Holocaust Laborers to Receive $3,000 Each in Reparations

NEW YORK - Checks totaling $401 million will be mailed this week to 130,681 Holocaust survivors recognized as slave laborers used by the Nazis in concentration camps or German-owned factories during World War II.

The checks, of about $3,000 each, make up the largest reparations sum disbursed simultaneously to Holocaust survivors since the Conference on Jewish Material Claims Against Germany began overseeing disbursement operations in the 1950s.

The current payment brings to $1.3 billion the total disbursed by the Claims Conference to slave laborers since 2001.

The majority of eligible recipients - 61,901 - live in Israel, and the checks they will receive total $191.4 million. The U.S. has 33,510 recipients, who will split a total of $103.6 million. The rest will be disbursed to recipients in 62 countries around the world.

"The present payment reflects the fact that the entire industrial sector in Germany is acknowledging for the first time responsibility for the role that sector played during the Holocaust," Claims Conference Chairman Israel Singer said at a news conference in New York on Monday. "This breakthrough is hopefully the beginning of the end of bringing recompense to people who have grown very old waiting for justice," Singer said.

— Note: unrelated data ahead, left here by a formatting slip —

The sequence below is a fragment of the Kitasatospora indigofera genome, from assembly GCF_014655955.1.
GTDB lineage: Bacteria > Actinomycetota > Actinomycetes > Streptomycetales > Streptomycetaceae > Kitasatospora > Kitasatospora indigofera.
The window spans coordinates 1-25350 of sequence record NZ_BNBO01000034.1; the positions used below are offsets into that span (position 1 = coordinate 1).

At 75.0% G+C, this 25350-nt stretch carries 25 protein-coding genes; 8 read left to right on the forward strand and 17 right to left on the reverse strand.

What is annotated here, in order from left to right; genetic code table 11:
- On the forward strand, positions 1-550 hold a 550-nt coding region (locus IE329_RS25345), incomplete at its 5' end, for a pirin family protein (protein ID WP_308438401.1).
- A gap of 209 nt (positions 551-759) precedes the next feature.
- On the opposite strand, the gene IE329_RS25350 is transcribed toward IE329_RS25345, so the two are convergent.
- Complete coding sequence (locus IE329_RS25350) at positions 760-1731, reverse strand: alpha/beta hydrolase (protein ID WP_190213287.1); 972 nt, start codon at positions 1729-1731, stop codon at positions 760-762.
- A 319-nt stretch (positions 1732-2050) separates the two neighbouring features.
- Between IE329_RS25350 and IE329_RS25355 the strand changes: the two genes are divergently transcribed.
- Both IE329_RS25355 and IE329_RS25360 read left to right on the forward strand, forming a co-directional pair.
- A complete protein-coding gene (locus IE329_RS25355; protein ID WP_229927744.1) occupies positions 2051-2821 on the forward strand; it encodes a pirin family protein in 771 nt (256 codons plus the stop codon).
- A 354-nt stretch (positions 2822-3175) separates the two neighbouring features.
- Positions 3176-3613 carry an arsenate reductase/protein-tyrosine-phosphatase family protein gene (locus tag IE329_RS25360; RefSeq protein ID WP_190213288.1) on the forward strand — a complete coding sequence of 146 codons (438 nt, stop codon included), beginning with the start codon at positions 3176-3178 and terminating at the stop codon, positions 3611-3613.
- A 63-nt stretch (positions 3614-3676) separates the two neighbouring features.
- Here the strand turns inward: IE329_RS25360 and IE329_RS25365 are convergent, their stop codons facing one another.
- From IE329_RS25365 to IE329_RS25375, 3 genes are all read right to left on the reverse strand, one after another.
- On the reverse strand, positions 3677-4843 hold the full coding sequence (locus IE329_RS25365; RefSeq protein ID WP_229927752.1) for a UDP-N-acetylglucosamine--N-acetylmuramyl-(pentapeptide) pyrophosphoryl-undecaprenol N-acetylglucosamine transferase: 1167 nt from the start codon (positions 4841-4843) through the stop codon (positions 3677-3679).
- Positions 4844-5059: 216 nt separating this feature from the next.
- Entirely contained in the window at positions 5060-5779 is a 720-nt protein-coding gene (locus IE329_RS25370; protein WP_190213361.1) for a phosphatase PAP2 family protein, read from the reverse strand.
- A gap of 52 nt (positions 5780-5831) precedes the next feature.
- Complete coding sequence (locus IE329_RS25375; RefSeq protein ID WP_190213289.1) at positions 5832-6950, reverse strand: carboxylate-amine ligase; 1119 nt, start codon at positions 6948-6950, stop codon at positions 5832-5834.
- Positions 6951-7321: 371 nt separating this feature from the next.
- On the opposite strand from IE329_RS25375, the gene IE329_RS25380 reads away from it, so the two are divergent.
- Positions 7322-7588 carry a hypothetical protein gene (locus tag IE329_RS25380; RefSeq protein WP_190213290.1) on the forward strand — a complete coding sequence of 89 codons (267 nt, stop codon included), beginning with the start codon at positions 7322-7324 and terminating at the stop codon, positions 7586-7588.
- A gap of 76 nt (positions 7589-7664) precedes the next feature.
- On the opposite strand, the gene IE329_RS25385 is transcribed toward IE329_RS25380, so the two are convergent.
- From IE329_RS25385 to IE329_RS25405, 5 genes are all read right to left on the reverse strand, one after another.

This payment completes disbursement of the share allocated to Jewish slave laborers within the $5 billion global agreement on slave laborers signed in 2000. Under that agreement, Germany deposited half the amount, and the other half was deposited by German factories and business owners. The first disbursement to Jews, totaling $703 million, was transfered to recipients between June 2001 and July 2004. Payments to non-Jewish slave laborers were largely covered by humanitarian organizations.

In addition to reparations from the German fund, the Claims Conference disbursed a special payment to slave laborers out of funds received in the arrangement reached with Swiss banks. The banks agreed to donate $217 million to compensate slave laborers, following evidence that during WWII they raked in profits on deals and financial services for German factories that used slave laborers.

Senior Claims Conference officials stated on Monday that locating Jewish slave laborers worldwide was a complicated operation. Registering them and documenting their past in order to prove their eligibility for the payment involved painstaking effort.

"The present program has brought historic justice as much as it has monetary compensation," said Gideon Taylor, executive vice-president of the Claims Conference. "We know there are 131,000 Jews who survived ghettos and concentration camps, and it is impossible to forget them or suppress their stories."

Meanwhile, it has been reported that the Claims Conference intends to step up efforts to expedite implementation of a bill passed in Germany that would make Holocaust survivors who were salaried employees in ghettos eligible for German social security benefits.